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Investor Lawsuit Filed Against Meadowbrook Insurance Group

Source: A.M. Best - Michael Buck


Posted on 19 Aug 2013 by Neilson

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Meadowbrook class-action suitA New York law firm has filed a class-action lawsuit against Meadowbrook Insurance Group, accusing the company of not disclosing to investors adverse facts about its operations and prospects.

The lawsuit was filed in U.S. District Court for the Southern District of New York on Aug. 15. It came a day after the company filed its quarterly financial statement with the U.S. Securities and Exchange Commission, which it had delayed to calculate goodwill impairment. 

The two-count lawsuit seeks certification as a class action on behalf of investors that bought Meadowbrook stock between July 30, 2012 and Aug. 8, 2013, and monetary damages for alleged violations of the Securities Exchange Act of 1934. Meadowbrook representatives were not immediately available for comment.

Meadowbrook recently saw its Best's Financial Strength Rating changed to B++ (Good) from A- (Excellent) (Best's News Service, Aug. 5, 2013). The downgrade was a triggering event for potential goodwill impairment, the company said in a regulatory filing. Following the ratings action, Meadowbrook also made moves to partner with State National Insurance Co. to handle a portion of Meadowbrook's business that requires A-rated paper.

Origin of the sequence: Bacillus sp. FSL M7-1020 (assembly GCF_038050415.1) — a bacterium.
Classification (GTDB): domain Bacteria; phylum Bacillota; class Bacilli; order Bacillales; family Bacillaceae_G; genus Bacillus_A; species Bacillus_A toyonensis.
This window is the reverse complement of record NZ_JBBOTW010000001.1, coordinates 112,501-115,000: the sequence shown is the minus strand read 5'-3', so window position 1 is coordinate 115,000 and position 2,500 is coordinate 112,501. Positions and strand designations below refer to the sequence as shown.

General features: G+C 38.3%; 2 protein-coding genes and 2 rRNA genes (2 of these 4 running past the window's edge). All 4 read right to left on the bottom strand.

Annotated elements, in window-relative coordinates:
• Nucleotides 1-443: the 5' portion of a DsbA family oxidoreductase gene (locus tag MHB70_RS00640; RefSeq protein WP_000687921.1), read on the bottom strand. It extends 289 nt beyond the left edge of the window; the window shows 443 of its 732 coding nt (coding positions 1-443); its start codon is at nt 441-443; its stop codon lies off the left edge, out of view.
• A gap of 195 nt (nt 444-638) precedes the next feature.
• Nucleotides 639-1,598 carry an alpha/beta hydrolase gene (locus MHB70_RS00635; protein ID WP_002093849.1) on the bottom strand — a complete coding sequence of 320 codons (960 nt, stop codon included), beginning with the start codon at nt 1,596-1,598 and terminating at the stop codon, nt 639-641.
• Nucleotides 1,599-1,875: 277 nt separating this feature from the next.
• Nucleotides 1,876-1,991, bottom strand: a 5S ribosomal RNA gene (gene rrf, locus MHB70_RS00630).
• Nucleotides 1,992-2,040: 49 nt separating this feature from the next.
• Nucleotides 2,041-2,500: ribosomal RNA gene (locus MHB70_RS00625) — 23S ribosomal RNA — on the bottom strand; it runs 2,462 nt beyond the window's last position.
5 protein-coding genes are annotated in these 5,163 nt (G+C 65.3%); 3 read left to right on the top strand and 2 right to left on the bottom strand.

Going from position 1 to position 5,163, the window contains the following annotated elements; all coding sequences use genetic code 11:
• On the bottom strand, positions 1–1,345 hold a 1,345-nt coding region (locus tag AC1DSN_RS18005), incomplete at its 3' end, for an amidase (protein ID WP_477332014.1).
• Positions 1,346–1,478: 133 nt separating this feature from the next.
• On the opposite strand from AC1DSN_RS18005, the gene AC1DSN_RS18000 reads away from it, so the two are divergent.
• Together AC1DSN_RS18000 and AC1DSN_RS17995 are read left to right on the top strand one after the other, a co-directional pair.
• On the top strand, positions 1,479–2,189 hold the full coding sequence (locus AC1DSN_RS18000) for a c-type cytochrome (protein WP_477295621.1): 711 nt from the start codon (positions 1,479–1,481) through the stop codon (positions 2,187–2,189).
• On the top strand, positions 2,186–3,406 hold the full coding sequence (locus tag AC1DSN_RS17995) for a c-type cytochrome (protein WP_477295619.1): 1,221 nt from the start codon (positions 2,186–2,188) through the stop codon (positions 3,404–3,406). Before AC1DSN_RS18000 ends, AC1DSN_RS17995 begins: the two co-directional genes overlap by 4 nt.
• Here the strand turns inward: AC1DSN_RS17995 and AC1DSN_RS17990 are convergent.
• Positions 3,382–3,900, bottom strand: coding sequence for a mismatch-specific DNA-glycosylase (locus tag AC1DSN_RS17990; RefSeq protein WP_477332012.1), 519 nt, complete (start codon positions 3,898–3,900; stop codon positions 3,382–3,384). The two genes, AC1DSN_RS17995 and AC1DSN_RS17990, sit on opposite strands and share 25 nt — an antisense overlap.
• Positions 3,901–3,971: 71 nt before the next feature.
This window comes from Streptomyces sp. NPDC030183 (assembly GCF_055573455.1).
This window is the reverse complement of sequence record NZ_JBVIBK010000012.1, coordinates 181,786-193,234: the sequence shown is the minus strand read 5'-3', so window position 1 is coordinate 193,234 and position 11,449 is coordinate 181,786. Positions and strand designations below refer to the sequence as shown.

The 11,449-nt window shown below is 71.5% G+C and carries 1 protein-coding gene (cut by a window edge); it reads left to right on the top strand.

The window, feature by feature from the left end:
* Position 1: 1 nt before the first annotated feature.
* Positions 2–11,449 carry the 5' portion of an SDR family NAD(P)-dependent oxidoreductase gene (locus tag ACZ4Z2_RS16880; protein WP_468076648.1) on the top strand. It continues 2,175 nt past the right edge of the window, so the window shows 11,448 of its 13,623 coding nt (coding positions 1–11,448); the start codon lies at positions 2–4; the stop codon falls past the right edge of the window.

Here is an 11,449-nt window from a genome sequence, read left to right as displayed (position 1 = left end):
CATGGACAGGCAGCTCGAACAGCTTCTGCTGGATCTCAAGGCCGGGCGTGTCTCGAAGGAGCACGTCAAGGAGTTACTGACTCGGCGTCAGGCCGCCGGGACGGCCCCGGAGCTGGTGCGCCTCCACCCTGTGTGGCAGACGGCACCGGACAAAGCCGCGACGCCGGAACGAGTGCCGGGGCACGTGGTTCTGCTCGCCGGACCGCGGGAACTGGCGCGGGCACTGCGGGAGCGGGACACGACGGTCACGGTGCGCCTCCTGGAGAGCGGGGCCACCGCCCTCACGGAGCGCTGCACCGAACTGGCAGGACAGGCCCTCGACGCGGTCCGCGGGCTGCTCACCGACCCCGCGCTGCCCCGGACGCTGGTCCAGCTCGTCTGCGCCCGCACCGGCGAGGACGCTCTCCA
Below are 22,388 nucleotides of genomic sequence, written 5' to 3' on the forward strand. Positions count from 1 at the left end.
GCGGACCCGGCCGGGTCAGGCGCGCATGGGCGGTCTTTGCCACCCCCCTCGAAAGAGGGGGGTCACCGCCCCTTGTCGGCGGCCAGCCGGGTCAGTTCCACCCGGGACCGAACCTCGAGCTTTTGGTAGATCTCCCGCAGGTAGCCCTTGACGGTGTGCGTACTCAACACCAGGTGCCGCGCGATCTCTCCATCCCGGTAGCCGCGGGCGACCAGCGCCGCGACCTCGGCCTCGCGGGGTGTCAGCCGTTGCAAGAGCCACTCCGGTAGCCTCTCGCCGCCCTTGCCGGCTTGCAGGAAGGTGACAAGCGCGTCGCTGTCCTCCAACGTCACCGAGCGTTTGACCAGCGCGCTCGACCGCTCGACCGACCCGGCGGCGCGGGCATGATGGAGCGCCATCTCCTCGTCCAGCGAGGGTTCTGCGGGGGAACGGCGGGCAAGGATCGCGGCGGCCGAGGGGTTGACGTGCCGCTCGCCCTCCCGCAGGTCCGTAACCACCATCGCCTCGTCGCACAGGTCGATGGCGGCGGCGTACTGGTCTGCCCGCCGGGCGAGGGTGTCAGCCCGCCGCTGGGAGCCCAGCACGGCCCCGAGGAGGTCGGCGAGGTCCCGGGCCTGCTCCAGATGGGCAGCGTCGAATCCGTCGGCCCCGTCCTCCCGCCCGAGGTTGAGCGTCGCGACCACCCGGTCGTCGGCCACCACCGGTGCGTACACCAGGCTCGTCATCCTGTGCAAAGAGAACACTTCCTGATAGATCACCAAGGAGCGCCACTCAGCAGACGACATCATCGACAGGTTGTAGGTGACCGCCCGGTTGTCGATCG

Meadowbrook in its financial statement filing said it needed to make a non-cash goodwill impairment charge of $115.4 million. The lawsuit says that wipes out nearly all of the company's goodwill on its balance sheet. Goodwill impairment is the difference between the carried goodwill and the company's hypothetical fair value less the fair value of the tangible net assets and less the estimation of identifiable intangible assets. Intangible assets include its agent relationships, licenses, and trademarks, among other things.

Meadowbrook recently reported a $11.5 million second-quarter net loss in late July. The loss stemmed from an unexpected reinsurance arbitration award, adverse development on prior accident-year reserves and an above-average level of storms, the company said (Best's News Service, July 31, 2013).

 


Comments

 
The Old Guy Aug 19 2013 10:18AM Report Abuse
Looks like a nice opportunity for someone to come in and buy the expirations from the company so the lawyers have something to fight over. Lawyers are interested only in money they can spend.
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